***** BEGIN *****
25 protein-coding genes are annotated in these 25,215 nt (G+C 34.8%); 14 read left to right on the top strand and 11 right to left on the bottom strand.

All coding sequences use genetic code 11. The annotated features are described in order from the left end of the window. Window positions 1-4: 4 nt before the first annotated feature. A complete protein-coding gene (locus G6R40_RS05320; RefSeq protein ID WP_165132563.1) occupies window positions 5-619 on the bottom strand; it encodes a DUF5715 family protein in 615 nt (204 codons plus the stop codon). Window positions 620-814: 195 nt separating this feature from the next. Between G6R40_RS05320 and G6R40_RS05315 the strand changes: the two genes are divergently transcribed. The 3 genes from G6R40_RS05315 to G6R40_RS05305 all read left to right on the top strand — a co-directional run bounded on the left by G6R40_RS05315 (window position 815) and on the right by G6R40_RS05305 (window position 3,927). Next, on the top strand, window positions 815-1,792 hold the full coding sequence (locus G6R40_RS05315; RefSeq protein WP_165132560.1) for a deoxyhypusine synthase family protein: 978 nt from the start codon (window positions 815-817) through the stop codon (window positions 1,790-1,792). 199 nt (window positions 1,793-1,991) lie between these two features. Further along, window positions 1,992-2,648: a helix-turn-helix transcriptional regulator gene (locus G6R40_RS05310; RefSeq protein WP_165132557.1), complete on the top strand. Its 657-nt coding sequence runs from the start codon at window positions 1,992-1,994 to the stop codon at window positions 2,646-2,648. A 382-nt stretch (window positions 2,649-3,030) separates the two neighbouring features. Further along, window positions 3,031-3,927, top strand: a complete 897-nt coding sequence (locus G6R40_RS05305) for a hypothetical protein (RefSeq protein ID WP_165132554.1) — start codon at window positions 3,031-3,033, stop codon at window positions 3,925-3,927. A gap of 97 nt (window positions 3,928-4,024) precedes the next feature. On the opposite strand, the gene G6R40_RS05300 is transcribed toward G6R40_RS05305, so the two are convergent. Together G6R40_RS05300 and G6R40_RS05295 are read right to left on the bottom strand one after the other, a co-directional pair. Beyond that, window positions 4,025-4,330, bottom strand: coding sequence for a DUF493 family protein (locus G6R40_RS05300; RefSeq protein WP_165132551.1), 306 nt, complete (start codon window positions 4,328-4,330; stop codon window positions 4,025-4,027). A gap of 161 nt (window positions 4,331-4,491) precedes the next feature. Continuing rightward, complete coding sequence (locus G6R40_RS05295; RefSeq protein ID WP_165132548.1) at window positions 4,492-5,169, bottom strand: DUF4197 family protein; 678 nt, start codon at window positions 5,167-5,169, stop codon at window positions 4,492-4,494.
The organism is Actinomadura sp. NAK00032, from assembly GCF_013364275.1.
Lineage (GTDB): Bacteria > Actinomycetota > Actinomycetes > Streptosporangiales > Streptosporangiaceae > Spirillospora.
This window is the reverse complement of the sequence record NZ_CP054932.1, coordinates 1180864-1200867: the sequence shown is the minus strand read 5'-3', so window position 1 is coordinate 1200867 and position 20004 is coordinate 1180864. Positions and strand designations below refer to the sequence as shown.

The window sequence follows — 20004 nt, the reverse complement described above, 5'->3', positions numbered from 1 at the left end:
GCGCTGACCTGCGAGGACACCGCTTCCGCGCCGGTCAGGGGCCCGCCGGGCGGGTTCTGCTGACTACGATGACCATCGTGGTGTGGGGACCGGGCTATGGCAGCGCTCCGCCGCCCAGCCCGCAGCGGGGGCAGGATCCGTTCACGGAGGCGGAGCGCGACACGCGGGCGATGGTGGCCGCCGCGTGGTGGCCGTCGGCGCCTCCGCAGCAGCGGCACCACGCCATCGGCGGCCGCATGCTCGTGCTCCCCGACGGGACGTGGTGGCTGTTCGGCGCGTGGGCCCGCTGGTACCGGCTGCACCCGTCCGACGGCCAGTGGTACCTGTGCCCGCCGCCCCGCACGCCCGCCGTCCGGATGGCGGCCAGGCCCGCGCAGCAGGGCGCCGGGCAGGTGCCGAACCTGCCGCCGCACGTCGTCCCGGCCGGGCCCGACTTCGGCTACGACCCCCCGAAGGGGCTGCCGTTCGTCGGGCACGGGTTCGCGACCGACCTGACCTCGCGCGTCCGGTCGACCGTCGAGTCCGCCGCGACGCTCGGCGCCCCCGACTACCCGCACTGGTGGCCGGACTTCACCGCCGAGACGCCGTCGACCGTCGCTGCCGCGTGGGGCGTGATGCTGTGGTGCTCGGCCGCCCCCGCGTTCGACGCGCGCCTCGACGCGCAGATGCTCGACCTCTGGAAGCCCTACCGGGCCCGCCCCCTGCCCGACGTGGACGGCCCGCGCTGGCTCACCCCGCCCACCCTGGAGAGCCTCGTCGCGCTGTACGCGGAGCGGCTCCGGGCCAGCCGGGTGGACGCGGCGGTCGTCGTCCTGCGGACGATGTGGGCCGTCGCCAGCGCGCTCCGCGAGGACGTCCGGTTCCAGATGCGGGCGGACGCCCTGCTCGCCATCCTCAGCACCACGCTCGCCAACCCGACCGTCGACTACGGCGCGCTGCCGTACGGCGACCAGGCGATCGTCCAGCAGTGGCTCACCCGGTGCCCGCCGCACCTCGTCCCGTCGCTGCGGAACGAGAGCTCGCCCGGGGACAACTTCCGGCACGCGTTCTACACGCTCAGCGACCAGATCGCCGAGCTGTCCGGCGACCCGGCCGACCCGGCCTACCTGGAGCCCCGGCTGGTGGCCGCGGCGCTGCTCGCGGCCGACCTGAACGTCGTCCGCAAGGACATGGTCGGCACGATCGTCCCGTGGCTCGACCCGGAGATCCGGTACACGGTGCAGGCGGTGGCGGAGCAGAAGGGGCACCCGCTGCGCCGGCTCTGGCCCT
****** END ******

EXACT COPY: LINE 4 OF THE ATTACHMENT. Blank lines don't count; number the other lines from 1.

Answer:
Lineage (GTDB): Bacteria > Actinomycetota > Actinomycetes > Streptosporangiales > Streptosporangiaceae > Spirillospora.